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29 Phrases to Get You Started Learning Pidgin English

Nigeria Languages
by Lola (Akinmade) Åkerström Feb 22, 2021

I’ll admit. Whenever a foreigner spews a few words of Yòrubá to me, regardless of delivery quality, I instantly warm up, throwing them a cheesy grin of approval. This gesture shows they’ve made an effort to learn my tribal tongue, one of over 500 Nigerian languages they could have chosen from.

If they open up with Pidgin English instead, I instantly perk up. Speaking Nigerian Pidgin transforms them from visiting foreigner into one of the hundreds of well-integrated expatriates in Lagos, Nigeria’s commercial capital. There’s a certain intimacy that this form of broken English emits; a down-to-earth, survivalist approach to everyday living and hustling in Africa’s most populous nation.

Pidgin English is extremely popular in most parts of Africa, particularly West Africa, and has been accepted as the de-facto language of blue collar trade and merchants. Pidgin English remains the “great” equalizer — a way of communicating on a base level that cuts through bullshit.

With more than 250 ethnic groups speaking over 500 languages and dialects, English is the country’s official business language, whether you’re actually on business or just on safari.

For citizens without easy access to higher education and white collar jobs, picking up a few words of English and mixing it with elements of their native tongues has been the default way of communicating across tribal cultures.

Variations of Pidgin English can be found all over the world, from the Caribbean to China, and each comes with its own library of everyday words.

As you travel across West Africa, the style of Pidgin spoken becomes more familiar, but still differs based on local language elements infused into it.

Even if you don’t find yourself traveling to Nigeria in the distant future, try one of these phrases on one of your Nigerian friends, and fully bask in their glowing response. Here are 26 Nigerian Pidgin English phrases you need to know.

(Listen to how pronounce the first 26 Pidgin English phrases listed below here and don’t forget to add “o” at the end of sentences in Pidgin for extra emphasis, like “Thank you o!”)

1. How bodi? / How you dey? – How are you doing today?

2. How far? – Hey, Hi

3. Wetin? – What?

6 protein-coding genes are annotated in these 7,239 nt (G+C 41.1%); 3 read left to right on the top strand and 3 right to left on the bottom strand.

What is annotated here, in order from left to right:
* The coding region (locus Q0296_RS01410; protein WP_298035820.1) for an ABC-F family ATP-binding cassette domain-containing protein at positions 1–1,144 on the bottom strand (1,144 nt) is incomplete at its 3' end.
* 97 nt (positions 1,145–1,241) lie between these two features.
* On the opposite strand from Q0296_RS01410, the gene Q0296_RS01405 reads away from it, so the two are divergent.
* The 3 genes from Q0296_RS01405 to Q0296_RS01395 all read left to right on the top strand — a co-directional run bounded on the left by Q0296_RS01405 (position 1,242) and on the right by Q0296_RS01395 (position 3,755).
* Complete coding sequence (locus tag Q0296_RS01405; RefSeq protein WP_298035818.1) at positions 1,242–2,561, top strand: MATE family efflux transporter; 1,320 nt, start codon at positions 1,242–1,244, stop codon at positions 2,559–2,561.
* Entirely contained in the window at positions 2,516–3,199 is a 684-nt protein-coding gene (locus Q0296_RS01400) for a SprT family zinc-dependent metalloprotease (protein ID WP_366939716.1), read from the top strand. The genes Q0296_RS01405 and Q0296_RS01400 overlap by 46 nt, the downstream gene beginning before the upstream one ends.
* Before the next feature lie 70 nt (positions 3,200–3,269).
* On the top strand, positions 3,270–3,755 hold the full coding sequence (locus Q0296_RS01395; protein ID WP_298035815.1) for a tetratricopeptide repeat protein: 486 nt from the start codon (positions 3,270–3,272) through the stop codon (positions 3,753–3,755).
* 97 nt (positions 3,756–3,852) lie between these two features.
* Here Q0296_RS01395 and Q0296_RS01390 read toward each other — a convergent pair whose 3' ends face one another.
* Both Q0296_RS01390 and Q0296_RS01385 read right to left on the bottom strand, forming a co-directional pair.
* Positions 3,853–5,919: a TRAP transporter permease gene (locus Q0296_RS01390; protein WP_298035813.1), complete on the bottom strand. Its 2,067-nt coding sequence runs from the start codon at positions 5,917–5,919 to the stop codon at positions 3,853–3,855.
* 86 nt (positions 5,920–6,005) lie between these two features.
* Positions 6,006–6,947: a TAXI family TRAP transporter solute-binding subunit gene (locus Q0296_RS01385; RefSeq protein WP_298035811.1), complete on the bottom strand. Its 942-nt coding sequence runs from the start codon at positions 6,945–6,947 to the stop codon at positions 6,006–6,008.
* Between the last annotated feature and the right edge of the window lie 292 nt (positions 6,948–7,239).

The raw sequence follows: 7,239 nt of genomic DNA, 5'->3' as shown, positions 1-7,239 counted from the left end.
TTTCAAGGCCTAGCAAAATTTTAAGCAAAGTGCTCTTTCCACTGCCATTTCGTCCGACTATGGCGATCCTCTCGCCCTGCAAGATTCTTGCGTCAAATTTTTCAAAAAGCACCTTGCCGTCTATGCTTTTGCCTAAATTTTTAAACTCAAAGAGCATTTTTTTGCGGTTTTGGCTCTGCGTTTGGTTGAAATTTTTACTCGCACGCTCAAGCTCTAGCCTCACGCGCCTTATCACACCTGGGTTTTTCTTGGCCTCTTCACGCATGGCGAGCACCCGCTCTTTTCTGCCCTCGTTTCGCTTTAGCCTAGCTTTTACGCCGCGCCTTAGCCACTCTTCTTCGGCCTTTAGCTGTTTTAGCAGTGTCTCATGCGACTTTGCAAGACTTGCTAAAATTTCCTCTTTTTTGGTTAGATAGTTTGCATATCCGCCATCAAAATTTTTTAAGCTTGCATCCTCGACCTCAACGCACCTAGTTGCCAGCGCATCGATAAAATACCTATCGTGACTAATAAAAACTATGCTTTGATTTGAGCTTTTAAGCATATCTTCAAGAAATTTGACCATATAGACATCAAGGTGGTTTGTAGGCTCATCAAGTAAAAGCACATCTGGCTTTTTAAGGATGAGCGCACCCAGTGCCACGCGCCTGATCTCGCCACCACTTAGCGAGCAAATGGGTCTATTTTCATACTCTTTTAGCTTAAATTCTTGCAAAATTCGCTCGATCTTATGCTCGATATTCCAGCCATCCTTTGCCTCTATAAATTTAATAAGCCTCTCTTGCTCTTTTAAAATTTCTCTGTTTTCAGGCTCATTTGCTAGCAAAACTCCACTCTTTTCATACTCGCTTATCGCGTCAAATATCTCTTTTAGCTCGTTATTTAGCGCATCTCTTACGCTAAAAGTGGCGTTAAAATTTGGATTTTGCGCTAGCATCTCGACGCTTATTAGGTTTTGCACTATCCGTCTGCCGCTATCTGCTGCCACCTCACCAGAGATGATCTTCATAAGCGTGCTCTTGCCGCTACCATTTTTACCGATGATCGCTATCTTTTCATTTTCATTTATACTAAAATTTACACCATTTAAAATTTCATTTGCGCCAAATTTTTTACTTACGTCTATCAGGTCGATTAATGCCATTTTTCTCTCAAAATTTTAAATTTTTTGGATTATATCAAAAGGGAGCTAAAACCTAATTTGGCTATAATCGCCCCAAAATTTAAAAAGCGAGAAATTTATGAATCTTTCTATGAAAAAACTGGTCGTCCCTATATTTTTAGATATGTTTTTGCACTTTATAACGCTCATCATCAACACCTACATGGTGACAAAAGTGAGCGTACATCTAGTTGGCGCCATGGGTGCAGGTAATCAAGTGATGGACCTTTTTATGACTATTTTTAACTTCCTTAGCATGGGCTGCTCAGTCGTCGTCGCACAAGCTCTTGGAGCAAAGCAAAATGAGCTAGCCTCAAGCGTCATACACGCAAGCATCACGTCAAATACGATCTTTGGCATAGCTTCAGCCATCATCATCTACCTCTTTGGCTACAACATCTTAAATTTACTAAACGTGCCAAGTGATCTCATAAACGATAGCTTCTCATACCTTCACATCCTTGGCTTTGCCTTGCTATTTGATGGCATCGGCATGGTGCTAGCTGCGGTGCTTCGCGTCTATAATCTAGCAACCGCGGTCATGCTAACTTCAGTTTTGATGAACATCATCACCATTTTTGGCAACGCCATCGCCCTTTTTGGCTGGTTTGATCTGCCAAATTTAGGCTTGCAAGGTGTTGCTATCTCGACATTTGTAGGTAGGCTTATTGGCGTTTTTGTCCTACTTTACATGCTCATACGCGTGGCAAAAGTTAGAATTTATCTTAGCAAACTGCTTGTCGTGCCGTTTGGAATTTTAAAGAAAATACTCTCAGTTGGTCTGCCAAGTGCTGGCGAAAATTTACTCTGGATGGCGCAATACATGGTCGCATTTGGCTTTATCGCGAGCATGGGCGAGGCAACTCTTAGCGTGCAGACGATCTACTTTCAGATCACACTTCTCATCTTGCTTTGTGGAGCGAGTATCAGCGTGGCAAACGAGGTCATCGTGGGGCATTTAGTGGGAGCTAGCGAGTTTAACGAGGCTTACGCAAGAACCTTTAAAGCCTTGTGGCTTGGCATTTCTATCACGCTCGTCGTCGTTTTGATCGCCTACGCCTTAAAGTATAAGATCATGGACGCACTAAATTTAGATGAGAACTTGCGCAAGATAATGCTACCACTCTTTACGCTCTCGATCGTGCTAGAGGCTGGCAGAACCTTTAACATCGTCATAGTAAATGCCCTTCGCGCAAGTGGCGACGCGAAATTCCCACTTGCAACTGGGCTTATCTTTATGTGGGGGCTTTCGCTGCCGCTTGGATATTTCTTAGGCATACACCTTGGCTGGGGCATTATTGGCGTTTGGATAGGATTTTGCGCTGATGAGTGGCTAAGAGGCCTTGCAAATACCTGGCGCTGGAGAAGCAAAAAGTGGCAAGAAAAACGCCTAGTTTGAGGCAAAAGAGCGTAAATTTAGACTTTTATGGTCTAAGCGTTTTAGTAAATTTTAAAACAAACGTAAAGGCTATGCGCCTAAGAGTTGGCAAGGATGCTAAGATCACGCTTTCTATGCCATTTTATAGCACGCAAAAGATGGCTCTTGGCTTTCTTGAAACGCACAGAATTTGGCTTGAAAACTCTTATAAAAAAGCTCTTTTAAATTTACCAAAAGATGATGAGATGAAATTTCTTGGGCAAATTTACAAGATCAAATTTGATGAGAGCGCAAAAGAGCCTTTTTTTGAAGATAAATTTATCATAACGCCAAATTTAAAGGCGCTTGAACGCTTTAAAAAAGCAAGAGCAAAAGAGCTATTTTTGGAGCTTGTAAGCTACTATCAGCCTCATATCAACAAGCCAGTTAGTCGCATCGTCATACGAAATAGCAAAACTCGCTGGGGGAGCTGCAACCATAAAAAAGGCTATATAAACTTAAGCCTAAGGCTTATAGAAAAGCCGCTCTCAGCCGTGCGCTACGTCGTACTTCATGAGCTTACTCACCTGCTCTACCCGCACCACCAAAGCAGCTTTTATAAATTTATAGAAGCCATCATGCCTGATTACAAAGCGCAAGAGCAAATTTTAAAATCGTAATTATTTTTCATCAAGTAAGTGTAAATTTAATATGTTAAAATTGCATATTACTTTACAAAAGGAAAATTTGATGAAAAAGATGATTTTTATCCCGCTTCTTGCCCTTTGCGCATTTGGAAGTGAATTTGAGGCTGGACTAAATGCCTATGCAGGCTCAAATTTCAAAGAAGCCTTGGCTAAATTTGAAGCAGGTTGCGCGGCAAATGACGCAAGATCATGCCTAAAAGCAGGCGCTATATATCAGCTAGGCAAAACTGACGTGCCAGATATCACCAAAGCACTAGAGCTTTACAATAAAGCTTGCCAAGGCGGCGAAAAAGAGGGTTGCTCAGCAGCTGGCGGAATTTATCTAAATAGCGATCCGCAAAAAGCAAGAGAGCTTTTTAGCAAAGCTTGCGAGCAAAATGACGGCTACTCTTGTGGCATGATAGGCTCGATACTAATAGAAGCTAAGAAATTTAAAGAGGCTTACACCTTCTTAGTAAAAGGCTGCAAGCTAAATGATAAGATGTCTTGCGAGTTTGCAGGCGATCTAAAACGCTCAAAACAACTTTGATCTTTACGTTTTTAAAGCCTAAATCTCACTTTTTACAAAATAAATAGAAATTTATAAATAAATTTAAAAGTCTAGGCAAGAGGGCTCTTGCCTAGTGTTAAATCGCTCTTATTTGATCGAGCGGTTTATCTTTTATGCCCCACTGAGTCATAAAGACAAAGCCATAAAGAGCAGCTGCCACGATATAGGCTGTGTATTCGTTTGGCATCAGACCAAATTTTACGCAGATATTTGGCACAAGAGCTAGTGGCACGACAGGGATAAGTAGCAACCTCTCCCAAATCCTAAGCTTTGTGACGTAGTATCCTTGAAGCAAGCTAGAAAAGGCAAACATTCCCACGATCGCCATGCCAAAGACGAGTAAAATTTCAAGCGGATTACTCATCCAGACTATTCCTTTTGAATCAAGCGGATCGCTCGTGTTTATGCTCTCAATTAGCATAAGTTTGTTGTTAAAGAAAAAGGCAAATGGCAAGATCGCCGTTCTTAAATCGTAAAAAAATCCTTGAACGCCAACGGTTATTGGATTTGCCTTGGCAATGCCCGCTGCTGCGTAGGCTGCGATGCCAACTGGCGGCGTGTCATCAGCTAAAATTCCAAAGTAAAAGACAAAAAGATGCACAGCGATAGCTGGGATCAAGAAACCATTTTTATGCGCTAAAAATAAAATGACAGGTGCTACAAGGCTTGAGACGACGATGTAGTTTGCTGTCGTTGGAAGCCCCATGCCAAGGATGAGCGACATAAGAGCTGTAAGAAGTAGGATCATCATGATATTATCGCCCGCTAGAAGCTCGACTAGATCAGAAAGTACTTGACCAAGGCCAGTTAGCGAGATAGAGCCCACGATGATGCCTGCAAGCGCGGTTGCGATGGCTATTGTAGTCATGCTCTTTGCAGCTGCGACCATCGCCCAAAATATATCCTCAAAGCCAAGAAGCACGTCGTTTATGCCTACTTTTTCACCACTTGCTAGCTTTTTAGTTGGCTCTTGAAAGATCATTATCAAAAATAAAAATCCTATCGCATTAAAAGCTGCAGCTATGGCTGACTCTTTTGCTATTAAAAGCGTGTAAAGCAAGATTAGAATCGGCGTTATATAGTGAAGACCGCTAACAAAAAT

4. I no no – I don’t know

5. I no sabi – I don’t understand

6. I dey fine – I’m fine. I’m doing well.

7. Wetin dey happen? – What’s going on? What’s happening?

8. Wahala – Problem/Trouble. Example – Why you dey give me wahala? Which means why are you giving me so many problems?

Example: Why you dey give me wahala?
Meaning: Why are you giving me so many problems?

9. Comot! – Get out of here!

10. Comot for road – Make way

11. Dem send you? – Have you been sent to torment me?

12. Gi mi – Give it to me.

13. K-leg – Questionable.  Example – Your story get k-leg! Which means your story or gist sounds suspect or exaggerated.

Example: Your story get k-leg!
Meaning: Your story sounds suspect/exaggerated.

14. I wan chop – I want to eat

15. Come chop – Come and eat

16. Abeg – Please, but usually not a repentant plea. Example – Abeg! No waste my time!; Which means Please! Don’t waste my time!

Example: Abeg! No waste my time!
Meaning: Please! Don’t waste my time!

17. Vex – Upset. Example – Make you no vex me! ; Which means “Don’t upset me!”

Example: Make you no vex me!
Meaning: Don’t upset me!

18. I no gree – I don’t agree, I disagree

19. Abi? – Isn’t it?

20. Na so? – Is that so?

21. Wayo – Trickery. Example – That man be wayo; which means “that man is a fraud!”

22. Area boys –Street-smart young men that loiter around neighborhoods.

23. Butta my bread – Answered prayers. Example – “God don butta my bread” which means God has answered my prayers.

Example: “God don butta my bread”
Meaning: God has answered my prayers

24. Go slow – Traffic jam

25. I go land you slap – I will slap you!

26. Listen well well – Pay attention

27. Now now – Immediately

28. I dey miss you – I miss you

29. Where are you going? – Wusai do dey go?

A version of this article was previously published on January 28, 2010, and was updated on February 22, 2021, with more information.

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